horse and rider completing dressage test
© Copyright 2015 by Ian Woodley

At that point, I had not even ridden Solo up and down hills, or warmed up in a congested ring with myriad horses and riders chaotically going in different directions.  We train in flat land Windsor-Essex County, and I tend to ride alone in a ring. So, I found it all a bit daunting! After completing the dressage test  (not our best as Solo picked up on my tension) and a fast stadium round (messed up the distance to the last jump), I had to ride down a BIG, steep, muddy hill to enter the start box. To be honest, riding down that hill was more scary for me than the actual XC course. We galloped across the XC course jumping inviting, but solid, fences. We had some time faults (better safe than sorry) but what a hoot! Solo and I had such a blast going cross-country. She is so good XC; I trust her judgment entirely. I was hooked! Later, in August, we returned to Highland Green to improve our scores and placed 4th in a big field of competitors. Solo, being an over-achiever, also earned herself the Canada South Combined Training Series Championships in both Senior Pre-Entry (with me ) and Senior Beginner (with Chris) divisions.

horse and rider jumping XC
© Copyright 2015 by Ian Woodley

In October, Solo and I competed at our first provincially-sanctioned OHTA event at Will O’Wind Farms in Mono Hills, the official host of the cross-country phase of Eventing in the Toronto Pan Am Games 2015. Solo actually started her eventing career at Will O’ Wind (my horse is more accomplished than me having successfully competed at the Pre-Training level, which is 2 levels above Pre-Entry level; we’ll try Entry level next season), so it was great for her trainers to see that she was taking care of someone new. We did very well for our first big event and came in 10th. XC is our favourite phase of eventing, even if we were both tuckered out by that phase at 5pm at the end of a very long day!

horse and rider showjumping
© Copyright 2015 by Jessica Buterbaugh

During the stadium jumping phase of that event, Solo and I were jumping fences higher than I had ever jumped before. My coach, Jessica, tried to not scare me by telling me that the fences were at least 2’6″, if not taller. Solo, true to her show name “Flyin Solo,” is a very scopey jumper who clears fences with room to spare (her knees are above the top of the standards in the photo to the left), so I felt like we were just flying over those fences. I almost had an “involuntary dismount” from landing this big jump, but I managed to stay on. It was a bit of an athletic feat for me. I had never really considered myself an athlete before. I identify as an academic and a mother, and an amateur rider who is lucky to get in two good rides a week. Unlike those fearless teenage girls at the barn, I am scared to jump big fences. Before Solo, I never had a horse who could jump this big or move so fast! A big thank you to my eventing coach, Jessica Buterbaugh, at Nova Equestrian Centre for helping me overcome my fears and doing justice to my talented horse. Additional thanks to Rosemary O’Connell for her kind words of encouragement! Both of your support means a lot to me. I feel a great sense of accomplishment, having progressed from popping cross rails last December to now schooling 2’9” or 3′ fences and being able to jump 2’6″ hunter courses off-site even if Solo gets worked up into a lather (Solo says, “Woo-hoo, Mom, this is FUN!!!”).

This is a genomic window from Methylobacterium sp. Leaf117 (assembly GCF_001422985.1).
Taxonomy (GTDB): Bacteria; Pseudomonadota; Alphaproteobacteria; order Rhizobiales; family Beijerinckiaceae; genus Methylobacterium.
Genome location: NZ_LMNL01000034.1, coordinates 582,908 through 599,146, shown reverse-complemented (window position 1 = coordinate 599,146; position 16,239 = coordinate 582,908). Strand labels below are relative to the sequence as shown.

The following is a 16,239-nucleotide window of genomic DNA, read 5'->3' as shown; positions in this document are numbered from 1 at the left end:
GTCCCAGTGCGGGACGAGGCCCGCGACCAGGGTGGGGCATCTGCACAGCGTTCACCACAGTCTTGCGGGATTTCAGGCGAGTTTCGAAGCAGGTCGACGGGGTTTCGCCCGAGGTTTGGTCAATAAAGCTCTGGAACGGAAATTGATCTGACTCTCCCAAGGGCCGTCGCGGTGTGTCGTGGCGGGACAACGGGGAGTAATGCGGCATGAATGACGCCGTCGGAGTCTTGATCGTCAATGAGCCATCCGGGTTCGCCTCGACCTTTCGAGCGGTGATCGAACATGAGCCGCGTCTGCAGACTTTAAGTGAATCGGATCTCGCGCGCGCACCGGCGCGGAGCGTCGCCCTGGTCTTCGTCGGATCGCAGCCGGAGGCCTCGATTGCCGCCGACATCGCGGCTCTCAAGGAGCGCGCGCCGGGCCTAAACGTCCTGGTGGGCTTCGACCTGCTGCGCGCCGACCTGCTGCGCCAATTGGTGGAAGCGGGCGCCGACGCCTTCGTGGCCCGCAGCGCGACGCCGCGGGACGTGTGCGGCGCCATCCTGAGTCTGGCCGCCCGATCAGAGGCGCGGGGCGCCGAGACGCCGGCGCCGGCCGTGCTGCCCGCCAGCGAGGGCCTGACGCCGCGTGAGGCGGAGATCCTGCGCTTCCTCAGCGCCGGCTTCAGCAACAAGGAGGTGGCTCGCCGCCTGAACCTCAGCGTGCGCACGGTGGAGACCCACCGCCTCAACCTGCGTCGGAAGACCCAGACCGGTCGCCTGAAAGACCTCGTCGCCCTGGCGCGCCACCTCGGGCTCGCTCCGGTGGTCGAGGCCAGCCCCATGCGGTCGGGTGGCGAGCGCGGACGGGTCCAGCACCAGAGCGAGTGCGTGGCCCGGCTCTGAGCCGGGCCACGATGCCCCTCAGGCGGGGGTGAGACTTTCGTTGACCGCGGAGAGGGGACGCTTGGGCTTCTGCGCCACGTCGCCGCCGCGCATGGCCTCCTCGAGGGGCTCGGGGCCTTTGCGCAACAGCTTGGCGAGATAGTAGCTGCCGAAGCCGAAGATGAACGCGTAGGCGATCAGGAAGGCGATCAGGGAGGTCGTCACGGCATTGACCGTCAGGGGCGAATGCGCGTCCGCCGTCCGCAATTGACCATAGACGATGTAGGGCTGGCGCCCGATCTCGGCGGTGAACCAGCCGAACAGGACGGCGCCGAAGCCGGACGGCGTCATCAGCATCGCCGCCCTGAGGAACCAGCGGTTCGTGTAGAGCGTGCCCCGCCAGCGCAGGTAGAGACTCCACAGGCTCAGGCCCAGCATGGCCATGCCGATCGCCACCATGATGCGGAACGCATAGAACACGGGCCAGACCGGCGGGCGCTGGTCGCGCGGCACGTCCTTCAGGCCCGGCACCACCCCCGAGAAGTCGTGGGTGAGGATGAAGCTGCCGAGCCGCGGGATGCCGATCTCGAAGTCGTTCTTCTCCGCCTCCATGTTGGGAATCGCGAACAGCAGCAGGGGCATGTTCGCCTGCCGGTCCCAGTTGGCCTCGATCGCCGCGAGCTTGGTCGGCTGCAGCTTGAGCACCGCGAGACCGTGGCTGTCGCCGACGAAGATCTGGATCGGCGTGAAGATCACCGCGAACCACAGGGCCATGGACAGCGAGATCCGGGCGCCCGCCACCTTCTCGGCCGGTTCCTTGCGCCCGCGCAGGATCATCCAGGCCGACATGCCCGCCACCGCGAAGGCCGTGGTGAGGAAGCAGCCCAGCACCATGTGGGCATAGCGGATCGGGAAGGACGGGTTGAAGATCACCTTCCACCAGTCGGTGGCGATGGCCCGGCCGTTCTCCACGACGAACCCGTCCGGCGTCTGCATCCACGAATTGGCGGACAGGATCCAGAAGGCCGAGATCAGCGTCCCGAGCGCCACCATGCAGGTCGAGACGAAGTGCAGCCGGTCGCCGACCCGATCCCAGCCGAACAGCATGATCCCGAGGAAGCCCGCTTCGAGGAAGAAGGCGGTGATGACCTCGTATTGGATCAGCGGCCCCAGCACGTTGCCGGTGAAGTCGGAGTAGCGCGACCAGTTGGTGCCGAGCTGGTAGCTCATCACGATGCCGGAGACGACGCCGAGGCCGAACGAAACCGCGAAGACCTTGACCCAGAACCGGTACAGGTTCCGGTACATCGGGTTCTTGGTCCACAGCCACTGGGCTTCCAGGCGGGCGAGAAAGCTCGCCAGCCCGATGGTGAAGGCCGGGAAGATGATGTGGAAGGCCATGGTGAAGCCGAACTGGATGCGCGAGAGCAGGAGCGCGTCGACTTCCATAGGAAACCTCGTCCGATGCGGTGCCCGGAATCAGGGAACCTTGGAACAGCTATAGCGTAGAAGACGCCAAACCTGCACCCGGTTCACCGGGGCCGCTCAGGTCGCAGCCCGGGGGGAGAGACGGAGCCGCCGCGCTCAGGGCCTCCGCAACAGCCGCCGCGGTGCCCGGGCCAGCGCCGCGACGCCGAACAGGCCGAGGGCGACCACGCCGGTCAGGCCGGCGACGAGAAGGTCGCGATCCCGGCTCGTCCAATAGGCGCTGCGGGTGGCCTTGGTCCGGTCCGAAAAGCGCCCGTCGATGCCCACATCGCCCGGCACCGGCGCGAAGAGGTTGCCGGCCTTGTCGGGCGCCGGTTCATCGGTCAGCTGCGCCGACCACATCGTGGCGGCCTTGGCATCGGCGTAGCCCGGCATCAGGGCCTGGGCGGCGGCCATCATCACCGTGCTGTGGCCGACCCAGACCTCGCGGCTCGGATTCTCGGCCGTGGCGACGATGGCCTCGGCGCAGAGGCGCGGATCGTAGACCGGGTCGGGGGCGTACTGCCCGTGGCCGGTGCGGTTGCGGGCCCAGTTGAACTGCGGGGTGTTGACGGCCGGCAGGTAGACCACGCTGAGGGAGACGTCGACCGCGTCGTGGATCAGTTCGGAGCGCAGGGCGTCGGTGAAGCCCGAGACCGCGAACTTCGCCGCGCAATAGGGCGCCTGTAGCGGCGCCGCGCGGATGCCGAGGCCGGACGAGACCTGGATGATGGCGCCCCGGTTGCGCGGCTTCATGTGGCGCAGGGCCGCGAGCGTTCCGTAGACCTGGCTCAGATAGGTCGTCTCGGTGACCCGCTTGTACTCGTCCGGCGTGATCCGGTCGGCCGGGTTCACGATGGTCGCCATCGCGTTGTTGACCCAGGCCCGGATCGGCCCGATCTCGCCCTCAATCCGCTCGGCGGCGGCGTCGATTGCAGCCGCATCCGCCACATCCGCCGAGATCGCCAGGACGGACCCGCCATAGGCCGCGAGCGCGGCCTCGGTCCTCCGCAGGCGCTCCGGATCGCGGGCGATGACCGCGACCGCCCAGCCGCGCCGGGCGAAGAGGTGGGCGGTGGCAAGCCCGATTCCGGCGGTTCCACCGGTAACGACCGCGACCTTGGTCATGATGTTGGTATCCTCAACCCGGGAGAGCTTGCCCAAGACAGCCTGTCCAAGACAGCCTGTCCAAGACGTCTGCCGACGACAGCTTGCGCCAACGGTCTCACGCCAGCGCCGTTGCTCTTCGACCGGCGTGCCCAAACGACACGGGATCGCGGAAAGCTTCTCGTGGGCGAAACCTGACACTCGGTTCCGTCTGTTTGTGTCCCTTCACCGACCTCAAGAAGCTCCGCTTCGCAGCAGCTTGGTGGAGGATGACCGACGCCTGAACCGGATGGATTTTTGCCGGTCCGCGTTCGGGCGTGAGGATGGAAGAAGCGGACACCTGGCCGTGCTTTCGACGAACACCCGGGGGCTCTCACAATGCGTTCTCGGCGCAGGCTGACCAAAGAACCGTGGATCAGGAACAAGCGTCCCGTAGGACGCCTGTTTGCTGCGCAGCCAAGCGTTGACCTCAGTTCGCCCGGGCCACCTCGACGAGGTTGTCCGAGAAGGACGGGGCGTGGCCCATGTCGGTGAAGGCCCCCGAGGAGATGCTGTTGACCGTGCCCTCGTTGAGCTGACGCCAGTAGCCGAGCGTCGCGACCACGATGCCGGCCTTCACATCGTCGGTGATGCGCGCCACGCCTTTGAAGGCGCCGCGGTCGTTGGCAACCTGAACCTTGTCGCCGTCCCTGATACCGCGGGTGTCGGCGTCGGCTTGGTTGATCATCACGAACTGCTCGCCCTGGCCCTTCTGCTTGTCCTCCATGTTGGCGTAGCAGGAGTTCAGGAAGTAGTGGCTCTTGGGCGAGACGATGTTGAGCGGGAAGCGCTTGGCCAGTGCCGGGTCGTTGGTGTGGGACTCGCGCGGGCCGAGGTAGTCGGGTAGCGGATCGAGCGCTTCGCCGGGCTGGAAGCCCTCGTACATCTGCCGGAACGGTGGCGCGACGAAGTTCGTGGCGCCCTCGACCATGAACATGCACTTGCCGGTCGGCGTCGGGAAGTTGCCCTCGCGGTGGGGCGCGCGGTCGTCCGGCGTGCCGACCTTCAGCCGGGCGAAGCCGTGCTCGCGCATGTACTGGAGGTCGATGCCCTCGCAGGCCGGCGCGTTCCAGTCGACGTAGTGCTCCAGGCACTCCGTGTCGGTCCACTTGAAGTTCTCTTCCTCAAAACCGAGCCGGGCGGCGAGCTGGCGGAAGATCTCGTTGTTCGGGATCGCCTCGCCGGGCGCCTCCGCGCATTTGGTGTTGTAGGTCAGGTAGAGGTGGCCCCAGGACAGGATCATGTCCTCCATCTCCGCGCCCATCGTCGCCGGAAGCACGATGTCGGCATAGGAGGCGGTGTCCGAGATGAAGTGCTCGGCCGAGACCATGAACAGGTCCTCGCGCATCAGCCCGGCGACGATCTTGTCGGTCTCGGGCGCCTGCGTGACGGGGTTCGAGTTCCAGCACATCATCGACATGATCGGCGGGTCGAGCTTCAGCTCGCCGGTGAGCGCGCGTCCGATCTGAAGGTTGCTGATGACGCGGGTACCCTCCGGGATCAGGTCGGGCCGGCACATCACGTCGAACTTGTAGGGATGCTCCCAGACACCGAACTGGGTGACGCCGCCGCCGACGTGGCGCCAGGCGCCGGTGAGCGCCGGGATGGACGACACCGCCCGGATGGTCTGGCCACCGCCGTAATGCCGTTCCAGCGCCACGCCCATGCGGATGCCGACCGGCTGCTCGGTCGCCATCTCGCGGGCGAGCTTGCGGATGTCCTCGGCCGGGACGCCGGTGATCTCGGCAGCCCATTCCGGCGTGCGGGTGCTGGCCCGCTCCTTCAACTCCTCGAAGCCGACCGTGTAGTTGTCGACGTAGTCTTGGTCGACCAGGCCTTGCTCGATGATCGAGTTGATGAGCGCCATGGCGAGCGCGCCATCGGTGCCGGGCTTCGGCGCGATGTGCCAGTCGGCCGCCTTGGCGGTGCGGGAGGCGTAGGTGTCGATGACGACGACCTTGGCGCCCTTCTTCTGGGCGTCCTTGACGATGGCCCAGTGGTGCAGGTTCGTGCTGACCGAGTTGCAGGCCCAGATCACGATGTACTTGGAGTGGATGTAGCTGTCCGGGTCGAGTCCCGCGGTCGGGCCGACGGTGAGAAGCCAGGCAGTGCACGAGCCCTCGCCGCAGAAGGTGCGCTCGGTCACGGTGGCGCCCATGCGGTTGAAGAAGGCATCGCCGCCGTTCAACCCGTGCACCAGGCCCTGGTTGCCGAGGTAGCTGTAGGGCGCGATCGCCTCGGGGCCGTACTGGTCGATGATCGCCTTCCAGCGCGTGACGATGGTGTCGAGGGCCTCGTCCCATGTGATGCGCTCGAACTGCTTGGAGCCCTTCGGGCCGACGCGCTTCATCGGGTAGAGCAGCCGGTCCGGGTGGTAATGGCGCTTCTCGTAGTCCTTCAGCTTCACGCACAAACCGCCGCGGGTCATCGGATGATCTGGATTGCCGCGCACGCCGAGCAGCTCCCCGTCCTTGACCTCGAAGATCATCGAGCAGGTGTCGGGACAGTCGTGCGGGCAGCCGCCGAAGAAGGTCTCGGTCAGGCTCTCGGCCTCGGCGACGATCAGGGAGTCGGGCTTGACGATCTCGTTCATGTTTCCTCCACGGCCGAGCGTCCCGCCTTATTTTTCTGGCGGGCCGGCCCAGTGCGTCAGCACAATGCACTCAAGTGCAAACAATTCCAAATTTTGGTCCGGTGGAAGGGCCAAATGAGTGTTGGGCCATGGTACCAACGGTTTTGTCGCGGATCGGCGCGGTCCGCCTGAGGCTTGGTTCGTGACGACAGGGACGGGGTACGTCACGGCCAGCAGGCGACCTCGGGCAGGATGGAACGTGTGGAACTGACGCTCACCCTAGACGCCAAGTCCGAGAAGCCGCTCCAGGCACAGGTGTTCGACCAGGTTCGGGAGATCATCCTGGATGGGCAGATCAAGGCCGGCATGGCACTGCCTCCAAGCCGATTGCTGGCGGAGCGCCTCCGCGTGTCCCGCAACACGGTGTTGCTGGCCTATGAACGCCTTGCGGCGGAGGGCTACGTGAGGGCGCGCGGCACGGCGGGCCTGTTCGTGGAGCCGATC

dressage horse and rider
© Copyright 2015 by Natalie Laliberte

Over the winter, I will persevere and work on improving my skills both over fences and in dressage to become a better eventer. Jacklyn Brooks, FEI Dressage Trainer and Coach, is my coach in helping me becoming a better dressage rider, because dressage is incredibly important in connecting with your equine partner and being an effective rider. Jackie has a background in psychology, physiology and communication, and is really instrumental in helping me…

See difficult situations, not as barriers, but to see them as positive challenges that motivate me to a better problem solver

(note my big smile in the photo; who knew dressage could be so much fun!). Of course, these lessons from my riding  transfer to other arenas of my life, including my professional and family lives. Dream big! Work hard! Have fun!